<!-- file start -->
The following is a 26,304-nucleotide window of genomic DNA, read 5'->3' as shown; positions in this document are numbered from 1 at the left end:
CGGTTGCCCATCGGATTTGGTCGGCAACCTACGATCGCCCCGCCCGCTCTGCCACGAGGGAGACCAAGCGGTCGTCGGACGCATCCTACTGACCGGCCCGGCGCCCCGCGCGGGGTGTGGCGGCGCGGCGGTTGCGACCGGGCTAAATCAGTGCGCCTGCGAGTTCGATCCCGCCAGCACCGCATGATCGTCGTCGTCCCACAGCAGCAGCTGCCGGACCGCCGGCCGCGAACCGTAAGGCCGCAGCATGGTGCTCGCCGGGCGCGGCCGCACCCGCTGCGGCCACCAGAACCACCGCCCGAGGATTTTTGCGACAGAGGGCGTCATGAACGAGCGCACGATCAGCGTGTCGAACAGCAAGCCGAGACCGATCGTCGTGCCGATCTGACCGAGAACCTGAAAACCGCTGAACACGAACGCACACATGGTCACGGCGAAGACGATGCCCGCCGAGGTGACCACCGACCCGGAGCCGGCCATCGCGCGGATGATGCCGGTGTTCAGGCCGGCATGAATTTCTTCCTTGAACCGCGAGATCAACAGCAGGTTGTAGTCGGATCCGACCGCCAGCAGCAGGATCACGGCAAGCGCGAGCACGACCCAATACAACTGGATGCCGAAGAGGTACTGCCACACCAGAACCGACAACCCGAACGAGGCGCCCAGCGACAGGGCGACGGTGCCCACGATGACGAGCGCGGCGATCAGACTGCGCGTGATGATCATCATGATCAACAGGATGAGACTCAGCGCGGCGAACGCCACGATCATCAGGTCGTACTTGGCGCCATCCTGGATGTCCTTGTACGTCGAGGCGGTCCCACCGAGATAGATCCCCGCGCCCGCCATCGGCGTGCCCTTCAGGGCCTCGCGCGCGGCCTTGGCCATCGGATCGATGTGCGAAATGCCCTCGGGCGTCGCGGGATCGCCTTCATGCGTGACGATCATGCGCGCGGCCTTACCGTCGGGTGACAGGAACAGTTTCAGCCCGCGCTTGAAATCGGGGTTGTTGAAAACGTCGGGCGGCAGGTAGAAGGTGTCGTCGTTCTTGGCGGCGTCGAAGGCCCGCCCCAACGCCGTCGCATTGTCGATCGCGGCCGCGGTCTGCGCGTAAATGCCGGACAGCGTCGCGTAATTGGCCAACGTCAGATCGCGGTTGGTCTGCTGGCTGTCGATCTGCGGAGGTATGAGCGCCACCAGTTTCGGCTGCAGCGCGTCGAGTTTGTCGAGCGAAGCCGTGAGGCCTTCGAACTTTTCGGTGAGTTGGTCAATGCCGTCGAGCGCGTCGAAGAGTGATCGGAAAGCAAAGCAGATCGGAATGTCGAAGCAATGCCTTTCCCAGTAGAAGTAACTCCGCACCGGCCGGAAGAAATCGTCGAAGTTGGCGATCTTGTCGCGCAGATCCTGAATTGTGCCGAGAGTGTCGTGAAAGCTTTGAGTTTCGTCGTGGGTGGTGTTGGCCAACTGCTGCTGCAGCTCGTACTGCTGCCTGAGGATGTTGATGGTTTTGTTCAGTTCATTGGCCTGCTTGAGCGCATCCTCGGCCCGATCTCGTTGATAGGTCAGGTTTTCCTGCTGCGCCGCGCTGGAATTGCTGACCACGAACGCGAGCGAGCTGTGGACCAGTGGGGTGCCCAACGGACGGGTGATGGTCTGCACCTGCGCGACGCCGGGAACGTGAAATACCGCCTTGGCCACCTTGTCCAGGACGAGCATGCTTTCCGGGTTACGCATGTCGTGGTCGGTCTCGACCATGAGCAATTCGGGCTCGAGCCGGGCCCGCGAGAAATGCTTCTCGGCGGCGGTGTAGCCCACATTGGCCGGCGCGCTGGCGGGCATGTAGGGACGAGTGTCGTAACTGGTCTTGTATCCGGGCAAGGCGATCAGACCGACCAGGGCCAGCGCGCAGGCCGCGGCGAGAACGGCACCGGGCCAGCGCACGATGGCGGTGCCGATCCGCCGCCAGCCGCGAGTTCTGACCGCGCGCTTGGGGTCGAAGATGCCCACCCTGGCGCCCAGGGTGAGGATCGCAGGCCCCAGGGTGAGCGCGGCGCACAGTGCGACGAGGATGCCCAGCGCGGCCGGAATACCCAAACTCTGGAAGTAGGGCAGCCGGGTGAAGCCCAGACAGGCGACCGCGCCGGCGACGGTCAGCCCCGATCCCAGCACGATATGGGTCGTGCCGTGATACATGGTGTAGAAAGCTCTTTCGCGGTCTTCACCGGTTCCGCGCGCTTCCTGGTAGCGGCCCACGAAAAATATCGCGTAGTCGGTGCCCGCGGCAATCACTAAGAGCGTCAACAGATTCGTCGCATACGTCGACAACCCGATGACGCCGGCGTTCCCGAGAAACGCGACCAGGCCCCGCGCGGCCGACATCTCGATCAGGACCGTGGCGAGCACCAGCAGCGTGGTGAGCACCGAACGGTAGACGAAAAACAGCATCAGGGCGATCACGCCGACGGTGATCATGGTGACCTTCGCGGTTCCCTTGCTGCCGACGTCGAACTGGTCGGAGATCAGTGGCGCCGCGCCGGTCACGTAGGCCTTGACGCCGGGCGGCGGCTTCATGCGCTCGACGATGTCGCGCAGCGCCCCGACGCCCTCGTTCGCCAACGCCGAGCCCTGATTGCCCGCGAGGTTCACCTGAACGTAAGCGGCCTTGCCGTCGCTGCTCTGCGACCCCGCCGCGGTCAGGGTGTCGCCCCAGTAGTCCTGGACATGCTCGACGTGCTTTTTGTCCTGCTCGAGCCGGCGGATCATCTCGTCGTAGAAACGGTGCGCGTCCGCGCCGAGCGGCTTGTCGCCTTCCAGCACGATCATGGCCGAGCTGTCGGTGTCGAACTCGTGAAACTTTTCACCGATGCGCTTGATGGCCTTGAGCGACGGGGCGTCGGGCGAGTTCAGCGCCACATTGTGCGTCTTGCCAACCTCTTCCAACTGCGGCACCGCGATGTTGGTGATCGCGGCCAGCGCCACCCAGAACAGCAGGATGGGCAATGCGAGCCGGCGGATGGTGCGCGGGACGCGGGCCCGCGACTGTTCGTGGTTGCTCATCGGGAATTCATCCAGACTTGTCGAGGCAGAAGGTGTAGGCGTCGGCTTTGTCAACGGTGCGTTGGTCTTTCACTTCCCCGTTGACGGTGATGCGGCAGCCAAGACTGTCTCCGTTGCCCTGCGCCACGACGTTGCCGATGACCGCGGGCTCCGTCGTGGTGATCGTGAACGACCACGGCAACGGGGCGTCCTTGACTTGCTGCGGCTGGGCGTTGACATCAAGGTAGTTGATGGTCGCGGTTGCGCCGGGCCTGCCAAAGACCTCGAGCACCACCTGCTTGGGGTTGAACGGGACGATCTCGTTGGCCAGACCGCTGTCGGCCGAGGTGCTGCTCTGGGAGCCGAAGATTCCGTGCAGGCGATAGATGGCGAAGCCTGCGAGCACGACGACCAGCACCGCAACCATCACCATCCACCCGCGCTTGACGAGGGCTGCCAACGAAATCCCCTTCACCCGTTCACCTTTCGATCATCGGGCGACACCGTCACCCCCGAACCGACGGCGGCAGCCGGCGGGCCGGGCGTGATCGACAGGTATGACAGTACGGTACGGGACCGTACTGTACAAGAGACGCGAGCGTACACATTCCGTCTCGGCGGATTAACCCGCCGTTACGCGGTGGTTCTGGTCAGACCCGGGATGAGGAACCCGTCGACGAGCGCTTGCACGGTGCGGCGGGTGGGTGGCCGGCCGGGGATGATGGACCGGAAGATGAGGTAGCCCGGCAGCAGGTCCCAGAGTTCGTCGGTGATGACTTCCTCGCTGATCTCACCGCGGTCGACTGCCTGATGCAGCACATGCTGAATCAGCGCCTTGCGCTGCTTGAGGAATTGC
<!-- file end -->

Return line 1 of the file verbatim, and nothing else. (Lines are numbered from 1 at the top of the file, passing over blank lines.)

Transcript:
The following is a 26,304-nucleotide window of genomic DNA, read 5'->3' as shown; positions in this document are numbered from 1 at the left end: